Anti Gravity: On Presidents and King; November 1996; Scientific American Magazine; by Mirsky; 1 Page(s)
If familiarity does indeed breed contempt, there are two things you are no doubt sick of by now: the hoarse windiness of Bill Clinton and the grievous monotone of Bob Dole. One of those voices, however, will be our choice to deliver the next batch of State of the Union addresses. According to research recently published in the Journal of Personality and Social Psychology, a particular vocal quality, revealing who has the higher social status, may be instrumental in guiding that choice.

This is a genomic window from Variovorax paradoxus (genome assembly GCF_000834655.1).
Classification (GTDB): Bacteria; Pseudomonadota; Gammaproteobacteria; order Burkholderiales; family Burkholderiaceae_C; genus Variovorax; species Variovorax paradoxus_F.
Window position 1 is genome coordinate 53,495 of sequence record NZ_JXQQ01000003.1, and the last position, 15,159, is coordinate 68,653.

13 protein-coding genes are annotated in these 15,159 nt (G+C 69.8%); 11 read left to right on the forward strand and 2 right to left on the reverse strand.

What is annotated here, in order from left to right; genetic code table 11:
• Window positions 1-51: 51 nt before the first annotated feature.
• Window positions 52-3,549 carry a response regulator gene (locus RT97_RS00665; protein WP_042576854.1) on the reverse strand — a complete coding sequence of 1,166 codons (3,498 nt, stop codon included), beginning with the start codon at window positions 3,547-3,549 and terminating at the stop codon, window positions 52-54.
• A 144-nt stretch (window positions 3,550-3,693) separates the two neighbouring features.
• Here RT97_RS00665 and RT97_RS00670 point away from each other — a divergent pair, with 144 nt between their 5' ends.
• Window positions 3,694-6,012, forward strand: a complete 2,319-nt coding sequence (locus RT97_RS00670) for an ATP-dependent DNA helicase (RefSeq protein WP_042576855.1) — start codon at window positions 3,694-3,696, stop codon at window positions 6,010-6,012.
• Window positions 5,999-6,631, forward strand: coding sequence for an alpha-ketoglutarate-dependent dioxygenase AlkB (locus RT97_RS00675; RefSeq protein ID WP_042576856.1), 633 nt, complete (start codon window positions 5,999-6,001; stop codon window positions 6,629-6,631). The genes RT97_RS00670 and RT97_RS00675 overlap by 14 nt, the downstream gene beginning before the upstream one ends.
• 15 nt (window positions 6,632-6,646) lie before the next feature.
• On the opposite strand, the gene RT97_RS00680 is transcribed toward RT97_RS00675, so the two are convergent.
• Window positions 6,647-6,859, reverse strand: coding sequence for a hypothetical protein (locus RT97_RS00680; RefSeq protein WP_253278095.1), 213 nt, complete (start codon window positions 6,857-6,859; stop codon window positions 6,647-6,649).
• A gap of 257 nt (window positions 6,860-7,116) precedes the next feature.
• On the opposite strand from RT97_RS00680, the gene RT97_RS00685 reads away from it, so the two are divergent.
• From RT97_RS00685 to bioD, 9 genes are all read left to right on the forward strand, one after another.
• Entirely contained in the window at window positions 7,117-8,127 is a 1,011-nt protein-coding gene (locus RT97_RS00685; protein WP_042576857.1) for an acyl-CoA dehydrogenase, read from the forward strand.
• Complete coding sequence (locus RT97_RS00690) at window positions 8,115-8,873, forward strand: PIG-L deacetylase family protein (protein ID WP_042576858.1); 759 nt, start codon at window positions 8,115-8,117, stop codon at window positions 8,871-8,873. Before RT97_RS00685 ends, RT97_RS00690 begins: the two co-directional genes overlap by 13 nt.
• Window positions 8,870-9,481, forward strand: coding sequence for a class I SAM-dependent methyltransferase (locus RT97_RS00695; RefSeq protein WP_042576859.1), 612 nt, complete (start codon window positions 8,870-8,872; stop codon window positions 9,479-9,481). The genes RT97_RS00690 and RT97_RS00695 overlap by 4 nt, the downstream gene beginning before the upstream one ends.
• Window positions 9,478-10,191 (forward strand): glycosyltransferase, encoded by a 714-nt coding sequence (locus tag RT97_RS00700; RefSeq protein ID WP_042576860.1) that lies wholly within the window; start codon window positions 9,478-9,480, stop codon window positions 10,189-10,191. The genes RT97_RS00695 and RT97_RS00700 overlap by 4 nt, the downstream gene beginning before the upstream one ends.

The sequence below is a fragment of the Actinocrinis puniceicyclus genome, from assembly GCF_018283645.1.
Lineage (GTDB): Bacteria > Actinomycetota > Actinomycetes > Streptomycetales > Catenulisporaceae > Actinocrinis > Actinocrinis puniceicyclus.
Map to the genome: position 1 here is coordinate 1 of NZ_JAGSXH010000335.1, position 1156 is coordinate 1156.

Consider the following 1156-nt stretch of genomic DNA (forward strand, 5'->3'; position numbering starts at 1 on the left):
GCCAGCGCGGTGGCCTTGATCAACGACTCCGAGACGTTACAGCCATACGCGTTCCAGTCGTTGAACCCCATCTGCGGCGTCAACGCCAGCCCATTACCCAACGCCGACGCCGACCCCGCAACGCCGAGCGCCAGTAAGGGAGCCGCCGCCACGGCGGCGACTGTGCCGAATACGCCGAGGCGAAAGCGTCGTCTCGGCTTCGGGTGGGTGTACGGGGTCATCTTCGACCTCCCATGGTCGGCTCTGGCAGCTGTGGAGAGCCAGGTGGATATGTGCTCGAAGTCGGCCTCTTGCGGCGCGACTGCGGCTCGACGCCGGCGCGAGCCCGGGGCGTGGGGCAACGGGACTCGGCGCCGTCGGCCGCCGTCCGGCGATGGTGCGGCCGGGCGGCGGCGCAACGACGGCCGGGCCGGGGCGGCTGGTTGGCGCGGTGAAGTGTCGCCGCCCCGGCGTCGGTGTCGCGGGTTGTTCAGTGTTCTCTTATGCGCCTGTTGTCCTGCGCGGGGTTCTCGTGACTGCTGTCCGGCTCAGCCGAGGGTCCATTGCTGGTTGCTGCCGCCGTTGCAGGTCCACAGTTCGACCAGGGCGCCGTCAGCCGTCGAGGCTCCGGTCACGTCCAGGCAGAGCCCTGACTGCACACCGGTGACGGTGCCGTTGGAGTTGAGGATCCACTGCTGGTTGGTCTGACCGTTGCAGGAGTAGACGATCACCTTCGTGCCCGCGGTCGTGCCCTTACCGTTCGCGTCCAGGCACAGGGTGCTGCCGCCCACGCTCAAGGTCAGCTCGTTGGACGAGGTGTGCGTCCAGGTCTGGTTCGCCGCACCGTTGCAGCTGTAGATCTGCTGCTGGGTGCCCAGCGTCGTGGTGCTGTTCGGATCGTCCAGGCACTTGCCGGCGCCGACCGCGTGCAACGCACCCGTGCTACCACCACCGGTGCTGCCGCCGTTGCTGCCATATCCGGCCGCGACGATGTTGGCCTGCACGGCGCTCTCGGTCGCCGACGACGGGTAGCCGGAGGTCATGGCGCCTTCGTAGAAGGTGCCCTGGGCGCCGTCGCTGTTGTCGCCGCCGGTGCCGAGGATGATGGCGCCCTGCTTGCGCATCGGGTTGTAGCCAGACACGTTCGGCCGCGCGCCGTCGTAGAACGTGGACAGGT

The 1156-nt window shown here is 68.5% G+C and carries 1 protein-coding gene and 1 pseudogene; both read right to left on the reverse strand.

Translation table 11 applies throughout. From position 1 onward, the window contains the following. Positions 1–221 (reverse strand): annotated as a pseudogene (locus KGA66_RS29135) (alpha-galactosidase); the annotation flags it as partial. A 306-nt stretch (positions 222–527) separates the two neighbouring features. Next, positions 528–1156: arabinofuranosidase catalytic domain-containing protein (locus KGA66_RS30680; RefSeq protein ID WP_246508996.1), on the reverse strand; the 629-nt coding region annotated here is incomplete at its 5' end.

Stanford W. Gregory, Jr., a sociology professor at Kent State University, and his colleague Stephen Webster have long studied the nonverbal aspects of speech involving the communication that goes on outside of mere words. Research in this field has shown that when people talk to one another, their speech characteristics tend to converge--pitch patterns, pause lengths, pronunciations.